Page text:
Fracking Disclosure Not Enough, Says Activist Group

Published February 5, 2012

Colorado’s new rules requiring disclosure of fracking fluids may have broad support, but they don’t go nearly far enough to satisfy environmental activist groups. Speaking at the Energy, Utility & Environment Conference on January 30 in Phoenix, Arizona, Environmental Defense Fund Chief Counsel Mark Brownstein said Colorado and other states need to impose new rules and regulations that go beyond disclosure.

Calls for More Regulations

“Colorado has recently enacted some regulations that are fairly good regarding disclosure of fracking fluids. We hope that other states will pick up on the disclosing requirements that Colorado has enacted,” said Brownstein. “Nevertheless, disclosure is really only one piece of the regulatory reforms that need to be put in place to ensure the public that hydraulic fracturing is being done in a safe manner that protects the environment and public health.”

Increased natural gas production provides “real opportunity for our country, but also challenges,” said Brownstein. “Key regulatory reforms need to take place. We need better data about methane leaks and venting that occur in the supply chain. If we want natural gas to be a growing component of our energy supply, we need to reduce methane emissions.… We also need more data on air quality, water quality, and other environmental issues affected by fracking.”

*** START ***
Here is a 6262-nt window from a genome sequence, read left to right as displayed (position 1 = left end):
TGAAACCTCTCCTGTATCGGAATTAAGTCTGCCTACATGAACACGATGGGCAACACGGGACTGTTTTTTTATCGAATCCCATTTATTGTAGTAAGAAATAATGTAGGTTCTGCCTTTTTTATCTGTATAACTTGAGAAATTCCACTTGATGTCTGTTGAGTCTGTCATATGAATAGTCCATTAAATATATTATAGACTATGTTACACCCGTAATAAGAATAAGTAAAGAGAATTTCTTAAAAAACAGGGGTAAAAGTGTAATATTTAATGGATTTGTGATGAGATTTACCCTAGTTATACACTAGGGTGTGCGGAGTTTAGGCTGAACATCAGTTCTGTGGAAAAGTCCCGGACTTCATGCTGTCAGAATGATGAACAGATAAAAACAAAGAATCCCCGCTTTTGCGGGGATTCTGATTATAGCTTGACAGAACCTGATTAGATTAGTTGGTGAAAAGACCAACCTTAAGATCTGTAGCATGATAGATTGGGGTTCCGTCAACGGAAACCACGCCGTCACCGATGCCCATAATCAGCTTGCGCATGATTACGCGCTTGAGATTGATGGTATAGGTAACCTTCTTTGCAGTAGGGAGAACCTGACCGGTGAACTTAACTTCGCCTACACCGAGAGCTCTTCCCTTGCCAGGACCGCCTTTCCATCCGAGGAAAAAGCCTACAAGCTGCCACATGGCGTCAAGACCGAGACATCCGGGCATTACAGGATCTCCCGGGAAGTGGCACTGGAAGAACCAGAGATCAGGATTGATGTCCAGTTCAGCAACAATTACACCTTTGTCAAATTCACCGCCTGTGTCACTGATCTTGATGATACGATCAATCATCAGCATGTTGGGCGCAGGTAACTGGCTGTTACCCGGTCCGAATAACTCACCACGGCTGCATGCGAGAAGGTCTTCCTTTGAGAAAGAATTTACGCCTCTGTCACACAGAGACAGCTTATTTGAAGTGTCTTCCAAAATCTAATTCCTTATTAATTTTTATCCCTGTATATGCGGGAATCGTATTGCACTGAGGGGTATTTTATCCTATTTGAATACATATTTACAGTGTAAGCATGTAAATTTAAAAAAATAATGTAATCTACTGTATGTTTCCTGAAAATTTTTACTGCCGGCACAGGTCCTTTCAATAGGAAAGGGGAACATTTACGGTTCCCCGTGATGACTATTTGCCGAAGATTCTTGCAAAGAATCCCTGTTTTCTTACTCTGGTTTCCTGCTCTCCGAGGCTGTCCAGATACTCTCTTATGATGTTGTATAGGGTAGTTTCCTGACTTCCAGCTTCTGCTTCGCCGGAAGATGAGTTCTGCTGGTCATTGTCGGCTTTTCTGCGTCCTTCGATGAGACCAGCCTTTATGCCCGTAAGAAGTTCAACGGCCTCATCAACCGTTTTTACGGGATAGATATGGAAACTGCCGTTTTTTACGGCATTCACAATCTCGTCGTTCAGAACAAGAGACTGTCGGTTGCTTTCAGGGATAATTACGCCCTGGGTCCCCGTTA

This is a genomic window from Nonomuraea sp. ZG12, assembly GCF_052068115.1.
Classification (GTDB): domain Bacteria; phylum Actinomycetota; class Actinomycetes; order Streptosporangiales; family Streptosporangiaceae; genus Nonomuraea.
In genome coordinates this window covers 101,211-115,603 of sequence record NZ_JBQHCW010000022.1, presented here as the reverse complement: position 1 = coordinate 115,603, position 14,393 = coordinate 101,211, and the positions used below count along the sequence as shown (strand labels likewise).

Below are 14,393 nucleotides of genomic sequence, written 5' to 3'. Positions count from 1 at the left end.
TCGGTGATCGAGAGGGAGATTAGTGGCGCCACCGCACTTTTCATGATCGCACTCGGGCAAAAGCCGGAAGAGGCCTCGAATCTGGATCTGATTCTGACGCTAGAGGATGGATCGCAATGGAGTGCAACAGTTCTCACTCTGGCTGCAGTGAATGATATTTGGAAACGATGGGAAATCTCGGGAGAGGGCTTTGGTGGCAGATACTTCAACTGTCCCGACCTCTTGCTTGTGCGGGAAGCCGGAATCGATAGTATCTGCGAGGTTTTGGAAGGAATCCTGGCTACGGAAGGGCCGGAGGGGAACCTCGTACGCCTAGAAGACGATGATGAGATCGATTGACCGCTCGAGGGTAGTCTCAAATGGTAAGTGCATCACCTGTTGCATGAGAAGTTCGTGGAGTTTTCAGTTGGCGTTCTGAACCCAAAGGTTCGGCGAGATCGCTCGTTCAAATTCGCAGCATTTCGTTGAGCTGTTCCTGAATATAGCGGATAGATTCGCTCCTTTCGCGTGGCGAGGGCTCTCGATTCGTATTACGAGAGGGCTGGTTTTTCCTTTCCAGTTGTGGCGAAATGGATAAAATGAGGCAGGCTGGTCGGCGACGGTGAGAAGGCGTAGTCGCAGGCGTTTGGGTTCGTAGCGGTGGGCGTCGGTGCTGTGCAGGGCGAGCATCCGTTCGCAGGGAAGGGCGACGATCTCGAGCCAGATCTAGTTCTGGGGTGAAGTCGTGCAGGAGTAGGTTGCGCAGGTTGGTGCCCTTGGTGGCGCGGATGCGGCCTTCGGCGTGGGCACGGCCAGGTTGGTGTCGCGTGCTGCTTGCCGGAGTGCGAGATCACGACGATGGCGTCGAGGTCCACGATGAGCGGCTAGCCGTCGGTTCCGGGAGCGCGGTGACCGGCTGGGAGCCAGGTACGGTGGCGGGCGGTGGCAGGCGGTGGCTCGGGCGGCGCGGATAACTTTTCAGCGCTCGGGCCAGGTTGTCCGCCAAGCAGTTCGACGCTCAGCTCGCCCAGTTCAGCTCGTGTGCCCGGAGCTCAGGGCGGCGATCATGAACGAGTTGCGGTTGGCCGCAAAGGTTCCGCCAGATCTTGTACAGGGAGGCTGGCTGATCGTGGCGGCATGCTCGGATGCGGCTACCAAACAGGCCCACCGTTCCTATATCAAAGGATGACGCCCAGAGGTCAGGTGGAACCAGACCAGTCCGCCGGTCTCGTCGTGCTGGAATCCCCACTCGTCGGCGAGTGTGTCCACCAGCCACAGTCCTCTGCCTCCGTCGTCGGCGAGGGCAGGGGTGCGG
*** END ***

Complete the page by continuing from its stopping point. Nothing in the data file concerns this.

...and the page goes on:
Regulate, But Don’t Ban

Brownstein said he did not categorically oppose natural gas fracking. He emphasized, however, he believes more regulations and restrictions should be imposed before environmental activist groups can be comfortable that natural gas fracking is being done in an environmentally safe manner.

“What we hope to see in the not-too-distant future is a concerted effort to upgrade regulations. Regulations need to keep up with the continuing advances in technology,” Brownstein explained.

James M. Taylor ([email protected]) is managing editor of Environment & Climate News.